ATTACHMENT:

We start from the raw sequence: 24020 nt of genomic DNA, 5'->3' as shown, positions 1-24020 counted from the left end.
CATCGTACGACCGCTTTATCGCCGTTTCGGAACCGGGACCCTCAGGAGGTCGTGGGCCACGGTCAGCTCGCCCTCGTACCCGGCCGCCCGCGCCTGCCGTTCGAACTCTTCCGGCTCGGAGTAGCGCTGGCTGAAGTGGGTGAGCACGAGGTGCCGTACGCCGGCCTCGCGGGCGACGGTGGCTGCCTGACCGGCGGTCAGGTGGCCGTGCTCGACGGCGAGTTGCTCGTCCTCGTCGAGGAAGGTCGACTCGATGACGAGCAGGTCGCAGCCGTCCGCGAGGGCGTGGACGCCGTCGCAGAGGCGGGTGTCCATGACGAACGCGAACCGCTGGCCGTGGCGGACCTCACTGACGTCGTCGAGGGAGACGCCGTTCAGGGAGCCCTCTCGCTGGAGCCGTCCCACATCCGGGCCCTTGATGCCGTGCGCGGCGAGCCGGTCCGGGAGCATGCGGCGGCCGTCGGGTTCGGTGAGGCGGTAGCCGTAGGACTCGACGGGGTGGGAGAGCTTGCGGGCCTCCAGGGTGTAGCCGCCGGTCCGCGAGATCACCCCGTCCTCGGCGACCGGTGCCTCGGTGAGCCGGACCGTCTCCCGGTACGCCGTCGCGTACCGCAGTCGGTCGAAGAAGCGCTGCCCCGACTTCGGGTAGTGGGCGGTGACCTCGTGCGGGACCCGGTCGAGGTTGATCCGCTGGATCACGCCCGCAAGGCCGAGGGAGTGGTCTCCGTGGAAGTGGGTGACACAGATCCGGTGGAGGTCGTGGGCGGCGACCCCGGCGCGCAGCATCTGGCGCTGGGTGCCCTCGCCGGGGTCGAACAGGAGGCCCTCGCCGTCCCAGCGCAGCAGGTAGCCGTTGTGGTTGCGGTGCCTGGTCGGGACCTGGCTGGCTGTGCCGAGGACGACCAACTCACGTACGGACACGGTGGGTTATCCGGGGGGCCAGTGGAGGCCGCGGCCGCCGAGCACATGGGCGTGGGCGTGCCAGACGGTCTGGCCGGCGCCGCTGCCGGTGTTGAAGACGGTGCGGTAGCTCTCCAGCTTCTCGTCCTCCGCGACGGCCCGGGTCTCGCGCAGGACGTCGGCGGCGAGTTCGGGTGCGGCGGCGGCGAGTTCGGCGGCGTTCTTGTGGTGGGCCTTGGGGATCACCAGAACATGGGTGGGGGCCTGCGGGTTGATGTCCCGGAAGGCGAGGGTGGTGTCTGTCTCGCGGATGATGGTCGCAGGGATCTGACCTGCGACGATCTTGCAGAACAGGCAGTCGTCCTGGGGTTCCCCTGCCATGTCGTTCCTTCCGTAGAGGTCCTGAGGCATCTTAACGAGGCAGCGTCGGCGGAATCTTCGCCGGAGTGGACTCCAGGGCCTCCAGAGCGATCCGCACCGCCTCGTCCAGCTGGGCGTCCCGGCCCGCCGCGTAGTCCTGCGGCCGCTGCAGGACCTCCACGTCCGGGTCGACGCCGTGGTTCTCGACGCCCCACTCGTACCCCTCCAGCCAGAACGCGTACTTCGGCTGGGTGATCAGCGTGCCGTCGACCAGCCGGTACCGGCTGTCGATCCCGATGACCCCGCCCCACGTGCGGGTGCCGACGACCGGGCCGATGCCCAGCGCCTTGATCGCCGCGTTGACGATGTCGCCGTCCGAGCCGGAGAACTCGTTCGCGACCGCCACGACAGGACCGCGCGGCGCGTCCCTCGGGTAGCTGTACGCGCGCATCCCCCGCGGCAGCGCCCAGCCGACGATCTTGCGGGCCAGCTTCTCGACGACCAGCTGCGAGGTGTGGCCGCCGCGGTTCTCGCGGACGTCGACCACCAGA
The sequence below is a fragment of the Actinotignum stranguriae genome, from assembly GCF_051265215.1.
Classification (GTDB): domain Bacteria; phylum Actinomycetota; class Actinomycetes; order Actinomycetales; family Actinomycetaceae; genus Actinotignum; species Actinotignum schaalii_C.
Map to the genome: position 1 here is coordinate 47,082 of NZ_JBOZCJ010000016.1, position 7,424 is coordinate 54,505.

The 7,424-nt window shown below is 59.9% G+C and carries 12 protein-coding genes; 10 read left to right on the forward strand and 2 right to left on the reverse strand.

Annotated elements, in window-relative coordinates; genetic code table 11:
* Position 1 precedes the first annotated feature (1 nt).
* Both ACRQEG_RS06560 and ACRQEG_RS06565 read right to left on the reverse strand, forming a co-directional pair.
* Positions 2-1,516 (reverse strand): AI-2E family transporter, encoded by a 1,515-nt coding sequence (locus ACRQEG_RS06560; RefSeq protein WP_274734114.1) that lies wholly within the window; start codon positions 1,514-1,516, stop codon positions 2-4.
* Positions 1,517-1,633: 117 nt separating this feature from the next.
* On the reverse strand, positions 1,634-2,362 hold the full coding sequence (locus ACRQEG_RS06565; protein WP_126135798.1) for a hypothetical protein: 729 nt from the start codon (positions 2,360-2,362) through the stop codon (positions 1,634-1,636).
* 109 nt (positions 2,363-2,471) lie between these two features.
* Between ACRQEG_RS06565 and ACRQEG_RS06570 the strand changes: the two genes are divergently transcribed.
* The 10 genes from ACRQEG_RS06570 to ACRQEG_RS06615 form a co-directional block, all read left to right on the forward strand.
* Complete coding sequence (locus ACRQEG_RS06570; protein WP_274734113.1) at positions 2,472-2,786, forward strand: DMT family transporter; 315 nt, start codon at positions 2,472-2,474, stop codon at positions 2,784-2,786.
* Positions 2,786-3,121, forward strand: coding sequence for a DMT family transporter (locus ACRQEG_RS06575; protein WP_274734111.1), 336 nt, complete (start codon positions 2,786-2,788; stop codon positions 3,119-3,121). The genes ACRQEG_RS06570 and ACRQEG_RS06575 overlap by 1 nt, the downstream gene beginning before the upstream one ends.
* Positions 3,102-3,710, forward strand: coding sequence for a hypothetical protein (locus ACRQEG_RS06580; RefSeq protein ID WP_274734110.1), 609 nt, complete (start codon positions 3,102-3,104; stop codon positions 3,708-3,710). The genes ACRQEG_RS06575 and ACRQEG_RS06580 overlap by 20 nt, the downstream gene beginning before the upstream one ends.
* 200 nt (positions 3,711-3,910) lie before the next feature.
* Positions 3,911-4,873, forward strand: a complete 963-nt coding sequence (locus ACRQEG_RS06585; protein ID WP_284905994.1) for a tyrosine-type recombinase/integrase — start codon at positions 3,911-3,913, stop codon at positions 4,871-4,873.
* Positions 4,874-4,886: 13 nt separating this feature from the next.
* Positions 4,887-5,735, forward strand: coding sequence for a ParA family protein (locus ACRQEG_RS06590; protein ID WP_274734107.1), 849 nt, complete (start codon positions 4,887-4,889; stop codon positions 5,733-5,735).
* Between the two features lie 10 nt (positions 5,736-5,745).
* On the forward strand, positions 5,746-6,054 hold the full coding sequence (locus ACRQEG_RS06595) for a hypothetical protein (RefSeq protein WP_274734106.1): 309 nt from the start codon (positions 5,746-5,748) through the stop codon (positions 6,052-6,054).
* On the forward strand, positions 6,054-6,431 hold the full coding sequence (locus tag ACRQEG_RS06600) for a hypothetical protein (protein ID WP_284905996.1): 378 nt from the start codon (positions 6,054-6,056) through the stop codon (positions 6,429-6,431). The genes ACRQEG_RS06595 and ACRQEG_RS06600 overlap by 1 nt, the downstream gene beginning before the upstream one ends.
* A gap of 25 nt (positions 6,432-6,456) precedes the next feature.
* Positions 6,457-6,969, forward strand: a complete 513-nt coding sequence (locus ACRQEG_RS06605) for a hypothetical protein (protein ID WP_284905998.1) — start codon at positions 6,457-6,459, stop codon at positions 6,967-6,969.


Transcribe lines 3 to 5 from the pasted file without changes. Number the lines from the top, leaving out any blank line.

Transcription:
The sequence below is a fragment of the Actinotignum stranguriae genome, from assembly GCF_051265215.1.
Classification (GTDB): domain Bacteria; phylum Actinomycetota; class Actinomycetes; order Actinomycetales; family Actinomycetaceae; genus Actinotignum; species Actinotignum schaalii_C.
Map to the genome: position 1 here is coordinate 47,082 of NZ_JBOZCJ010000016.1, position 7,424 is coordinate 54,505.